Victoria laments being “short-changed” by Mobile Black Spot Program
- 31 October, 2017 13:22
The Victorian Government has complained of being “short-changed” by the Federal Government’s ongoing Mobile Black Spot Program as it co-funds 25 new mobile towers in partnership with Optus.
The state Government said it is partnering with Optus to build the 25 new mobile towers throughout regional Victoria, in a bid to provide 5,000 households and businesses with new mobile coverage.
The 25 new mobile towers are being constructed across 15 local government areas and will all be up and running by the end of 2018. The first tower, in Nanneella in Northern Victoria, was turned on earlier this month.
However, the co-funding commitment comes as the state’s Labor Government makes claims it has been “short-changed” in the latest round of the Federal Government’s Mobile Black Spot Program (MBSP) – due largely to a “severe lack of consultation”.
According to a statement by the Victorian Government’s Minister for Innovation and the Digital Economy, Philip Dalidakis, a list of proposed sites released by the Federal Government indicates that just 19 of the 125 towers that will be funded under round three of the MBSP will be in Victoria.
“Due to this neglect the Labor Government has sought out other opportunities to help connect regional Victoria,” the statement said.
Indeed, Victorian Government has made efforts to improve coverage for commuters on regional rail, and has also announced a $45 million Connecting Regional Communities Program, revealed in the Victorian Budget 2017/18.
“We’ve invested almost $31 million in 166 new mobile towers across Victoria, connecting 20,000 premises that previously had no or poor mobile coverage,” Dalidakis said.
The Victorian Government is sharing the cost of the new mobile towers with Optus, which revealed in July that it had set aside $1 billion towards the improvement and expansion of its mobile network in regional Australia -- part of its ongoing investment program that has seen more than $3.6 billion put into its mobile networks since 2015.
According to the Victorian Government, more than 166 regional communities are now being connected to mobile data and calls due to its co-funding of new mobile towers across the state, 41 of which have been funded with the help of Optus.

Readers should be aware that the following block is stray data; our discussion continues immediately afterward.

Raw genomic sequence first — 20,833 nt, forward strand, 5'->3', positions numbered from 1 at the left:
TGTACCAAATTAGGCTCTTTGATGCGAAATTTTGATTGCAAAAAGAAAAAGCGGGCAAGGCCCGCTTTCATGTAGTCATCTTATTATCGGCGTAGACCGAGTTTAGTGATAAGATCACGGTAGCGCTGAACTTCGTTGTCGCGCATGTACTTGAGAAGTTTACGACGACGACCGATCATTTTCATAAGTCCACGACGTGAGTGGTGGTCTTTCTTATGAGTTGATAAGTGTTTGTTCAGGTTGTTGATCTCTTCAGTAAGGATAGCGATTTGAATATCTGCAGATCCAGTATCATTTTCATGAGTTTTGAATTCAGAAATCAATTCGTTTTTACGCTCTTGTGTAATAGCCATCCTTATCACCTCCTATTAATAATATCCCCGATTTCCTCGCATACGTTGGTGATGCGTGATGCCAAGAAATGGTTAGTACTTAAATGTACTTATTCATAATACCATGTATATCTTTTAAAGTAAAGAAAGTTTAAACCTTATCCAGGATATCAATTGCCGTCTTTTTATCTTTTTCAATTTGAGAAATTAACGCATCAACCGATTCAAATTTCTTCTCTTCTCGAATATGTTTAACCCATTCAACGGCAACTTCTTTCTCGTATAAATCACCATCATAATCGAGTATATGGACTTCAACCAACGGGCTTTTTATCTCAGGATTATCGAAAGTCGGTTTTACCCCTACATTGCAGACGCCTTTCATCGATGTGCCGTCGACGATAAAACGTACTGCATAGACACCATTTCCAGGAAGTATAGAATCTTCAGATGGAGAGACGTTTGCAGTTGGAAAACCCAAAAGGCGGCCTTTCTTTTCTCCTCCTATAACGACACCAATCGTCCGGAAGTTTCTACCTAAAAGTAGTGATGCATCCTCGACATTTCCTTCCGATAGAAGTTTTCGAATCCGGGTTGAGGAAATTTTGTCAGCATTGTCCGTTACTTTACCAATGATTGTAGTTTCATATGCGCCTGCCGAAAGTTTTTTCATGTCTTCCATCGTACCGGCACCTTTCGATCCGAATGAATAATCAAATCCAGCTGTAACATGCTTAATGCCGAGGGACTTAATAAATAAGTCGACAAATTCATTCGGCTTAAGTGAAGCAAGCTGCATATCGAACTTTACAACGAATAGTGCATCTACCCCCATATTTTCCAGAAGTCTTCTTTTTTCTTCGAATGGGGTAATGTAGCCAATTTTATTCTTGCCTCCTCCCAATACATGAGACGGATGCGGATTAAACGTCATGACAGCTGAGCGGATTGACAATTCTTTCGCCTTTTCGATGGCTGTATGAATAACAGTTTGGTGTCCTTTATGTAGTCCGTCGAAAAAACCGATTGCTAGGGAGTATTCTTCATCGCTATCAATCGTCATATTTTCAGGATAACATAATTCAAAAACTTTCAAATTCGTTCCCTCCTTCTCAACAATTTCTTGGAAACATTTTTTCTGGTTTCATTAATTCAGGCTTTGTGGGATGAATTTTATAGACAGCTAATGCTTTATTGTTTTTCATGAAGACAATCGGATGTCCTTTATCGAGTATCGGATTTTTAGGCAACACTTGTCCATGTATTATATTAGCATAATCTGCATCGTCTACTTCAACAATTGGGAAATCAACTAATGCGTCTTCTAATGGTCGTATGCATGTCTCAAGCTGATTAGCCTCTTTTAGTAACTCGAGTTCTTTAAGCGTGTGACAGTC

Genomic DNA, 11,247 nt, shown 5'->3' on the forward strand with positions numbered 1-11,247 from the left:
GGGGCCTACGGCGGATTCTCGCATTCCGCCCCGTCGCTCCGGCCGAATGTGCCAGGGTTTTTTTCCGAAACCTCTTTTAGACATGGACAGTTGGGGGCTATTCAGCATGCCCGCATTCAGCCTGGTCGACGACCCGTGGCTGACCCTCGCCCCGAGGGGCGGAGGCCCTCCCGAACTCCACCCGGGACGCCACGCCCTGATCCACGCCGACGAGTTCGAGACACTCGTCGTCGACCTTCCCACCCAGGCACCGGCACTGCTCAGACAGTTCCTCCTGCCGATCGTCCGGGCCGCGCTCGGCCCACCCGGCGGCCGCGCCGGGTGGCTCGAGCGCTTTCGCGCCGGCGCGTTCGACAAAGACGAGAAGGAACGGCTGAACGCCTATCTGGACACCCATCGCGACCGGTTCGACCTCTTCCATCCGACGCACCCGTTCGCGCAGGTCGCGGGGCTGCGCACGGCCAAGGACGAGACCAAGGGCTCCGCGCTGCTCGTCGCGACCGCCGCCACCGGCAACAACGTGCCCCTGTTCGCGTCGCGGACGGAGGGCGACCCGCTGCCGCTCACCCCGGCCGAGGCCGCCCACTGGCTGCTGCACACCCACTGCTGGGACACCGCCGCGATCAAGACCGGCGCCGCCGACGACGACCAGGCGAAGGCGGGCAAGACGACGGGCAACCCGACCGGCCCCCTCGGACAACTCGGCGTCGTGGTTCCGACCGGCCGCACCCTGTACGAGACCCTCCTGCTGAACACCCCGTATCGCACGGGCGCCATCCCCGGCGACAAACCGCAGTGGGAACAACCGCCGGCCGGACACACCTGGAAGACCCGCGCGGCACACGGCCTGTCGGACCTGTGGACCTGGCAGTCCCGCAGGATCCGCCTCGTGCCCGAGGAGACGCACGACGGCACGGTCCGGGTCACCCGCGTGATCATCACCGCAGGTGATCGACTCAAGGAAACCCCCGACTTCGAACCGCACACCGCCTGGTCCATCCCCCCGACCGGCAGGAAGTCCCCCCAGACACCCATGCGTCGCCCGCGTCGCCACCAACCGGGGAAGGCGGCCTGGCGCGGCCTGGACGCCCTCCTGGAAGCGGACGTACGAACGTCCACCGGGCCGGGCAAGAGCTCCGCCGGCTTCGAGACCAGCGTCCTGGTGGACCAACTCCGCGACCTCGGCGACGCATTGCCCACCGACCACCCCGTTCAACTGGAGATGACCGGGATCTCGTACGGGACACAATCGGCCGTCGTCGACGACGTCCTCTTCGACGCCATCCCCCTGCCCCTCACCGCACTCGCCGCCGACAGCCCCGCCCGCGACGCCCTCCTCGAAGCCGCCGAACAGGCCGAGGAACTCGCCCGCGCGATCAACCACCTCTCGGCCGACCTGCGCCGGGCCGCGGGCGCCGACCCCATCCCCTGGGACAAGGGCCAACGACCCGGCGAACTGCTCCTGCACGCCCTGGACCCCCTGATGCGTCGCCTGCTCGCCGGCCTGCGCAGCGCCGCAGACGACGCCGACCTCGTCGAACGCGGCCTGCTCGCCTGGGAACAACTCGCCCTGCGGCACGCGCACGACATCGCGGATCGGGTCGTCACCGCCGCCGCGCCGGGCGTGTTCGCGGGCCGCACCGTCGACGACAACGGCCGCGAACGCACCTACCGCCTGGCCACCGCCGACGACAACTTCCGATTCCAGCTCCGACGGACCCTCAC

In June, it was revealed that the second round of the $220 million Mobile Black Spot Program’s rollout would soon be in motion, with Telstra, Optus and Vodafone all releasing indicative rollout schedules for the coming year.
All 266 round two base stations, contracted under agreements signed with the Australian Government through the Coalition’s Mobile Black Spot Program, were expected to be delivered by October 2018.
Late last year, the Australian National Audit Office (ANAO), published a report entitled Award of Funding under the Mobile Blackspot Programme, in which the Audit Office said it found a number of “weaknesses” in the administration of the program’s first round.
Among these weaknesses was the criteria used by the Department to assess the merits of each proposed base station, which the ANAO said “did not sufficiently target funding toward the expansion of coverage where coverage had not previously existed”.
The ANAO said that 89 of the 499 selected base stations allocated funding provided minimal new coverage of additional premises and transport routes. These 89 base stations came at a combined cost of $28 million.
“As a consequence, public funding has resulted in substantial consolidation of existing coverage provided by grant applicants, as opposed to extending coverage in new areas – a key objective for the programme,” the report said.